When it comes to oil production, Russia ranks third globally. After being extracted from the soil, crude oil is sent to refineries to be transformed into a variety of goods, including gasoline, diesel, jet fuel, and polymers.

Exports of this kind are vital to Russia’s economy.

A number of sanctions have been imposed on Russia by Western partners. One of these is an oil price cap, which prohibits Moscow from receiving more than $60 per barrel of crude oil.

Following the International Monetary Fund’s recent revision of Russia’s economic growth prediction for 2024 from 1.1% to 2.6%, concerns have been raised regarding the severness of the measures.

The sanctioning countries have also felt the effects, with oil and gas prices skyrocketing as countries, particularly those in the EU, rushed to find alternatives to Russian supplies.

Effects of penalties

According to trade data from January of last year, the United Kingdom bought no fossil fuels from Russia, despite the fact that the country sent £4.5 billion worth of gas, oil, and coal to the UK in 2021.

There has been “no import of Russian oil and oil products into the UK” since sanctions went into force, according to a UK government official.

He added that as well as “providing proof that goods are not of Russian origin, importers must now include the country of last despatch to ensure oil from Russia is not being diverted through other countries” .

Russian crude oil refined in a country like India would be classified as Indian oil, according to Brian Mulier, co-head of the international commerce and customs group at law firm Bird & Bird. This is because of rules of origin.

“A change in origin is determined based on substantial processing,” according to him. “Once Russian refined oil products are substantially processed off the water in a jurisdiction other than the Russian Federation, they are no longer considered to originate in the Russian Federation.”

A source in the oil business elaborated by saying that the UK cannot produce its own fuel and must import it. Failing to import it from India might result in the country paying a premium price for diesel, which the government would then pass on to consumers.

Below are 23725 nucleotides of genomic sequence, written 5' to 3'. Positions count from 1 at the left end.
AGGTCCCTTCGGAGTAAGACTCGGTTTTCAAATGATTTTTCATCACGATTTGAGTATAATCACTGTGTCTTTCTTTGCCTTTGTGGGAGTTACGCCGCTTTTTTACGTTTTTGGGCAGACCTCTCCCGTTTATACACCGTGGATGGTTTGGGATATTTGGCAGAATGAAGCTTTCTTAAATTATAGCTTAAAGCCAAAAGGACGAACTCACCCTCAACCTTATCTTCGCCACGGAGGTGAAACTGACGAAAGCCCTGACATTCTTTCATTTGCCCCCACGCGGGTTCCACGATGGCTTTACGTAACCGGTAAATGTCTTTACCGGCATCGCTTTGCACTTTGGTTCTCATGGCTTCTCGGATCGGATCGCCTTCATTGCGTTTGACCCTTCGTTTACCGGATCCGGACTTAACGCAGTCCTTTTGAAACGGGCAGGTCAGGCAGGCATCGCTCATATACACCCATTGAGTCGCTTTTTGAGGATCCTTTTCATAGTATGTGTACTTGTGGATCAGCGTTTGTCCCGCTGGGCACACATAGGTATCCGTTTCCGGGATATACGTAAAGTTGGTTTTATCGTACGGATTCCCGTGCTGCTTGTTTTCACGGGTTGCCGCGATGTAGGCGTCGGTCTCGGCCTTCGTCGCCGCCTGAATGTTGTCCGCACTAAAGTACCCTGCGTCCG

Complete prohibition is not tough.

The economic advisor to Ukrainian President Volodymyr Zelensky, Oleg Ustenko, urged Ukraine’s Western partners to further tighten sanctions by banning all processed oil products made from Russian crude.

Russian funding must be immediately and completely severed. “We must ensure that they do not possess sufficient funds to sustain this brutal conflict against us,” he declared.

These nations are actually our friends, therefore that’s where it ought to be done. Our journey begins in the United Kingdom, the European Union, and the United States. The United Kingdom might easily implement a ban of that kind.

Mr. Levi of CREA concurred that this course of action would seal the refining loophole.

“It is fair to say at least some of the refined products going into Europe are produced from Russian material,” commented Matt Smith of Kpler, the research’s main source, when asked whether it is feasible to determine which refined oil products are made from Russian material.

Thus, Indian oil products were “likely to have been refined from Russian crude,” he claimed, and were being sent to the UK.

According to Mr. Smith, the issue was complicated, and the so-called loophole was weakening sanctions.

“It is impossible to extricate Russian crude or products created from Russian material from the global market,” according to him. “Russia is also such a key player that the powers that be don’t want to completely eradicate Russian supply from the global market because it would cause prices to spike.”

In an effort to seal the refining gap, two US representatives — Lloyd Doggett and Joe Wilson — introduced a measure last year to prohibit fuel imports from refineries that use Russian crude oil.

The three oil refineries in India that the BBC contacted for comment remained silent.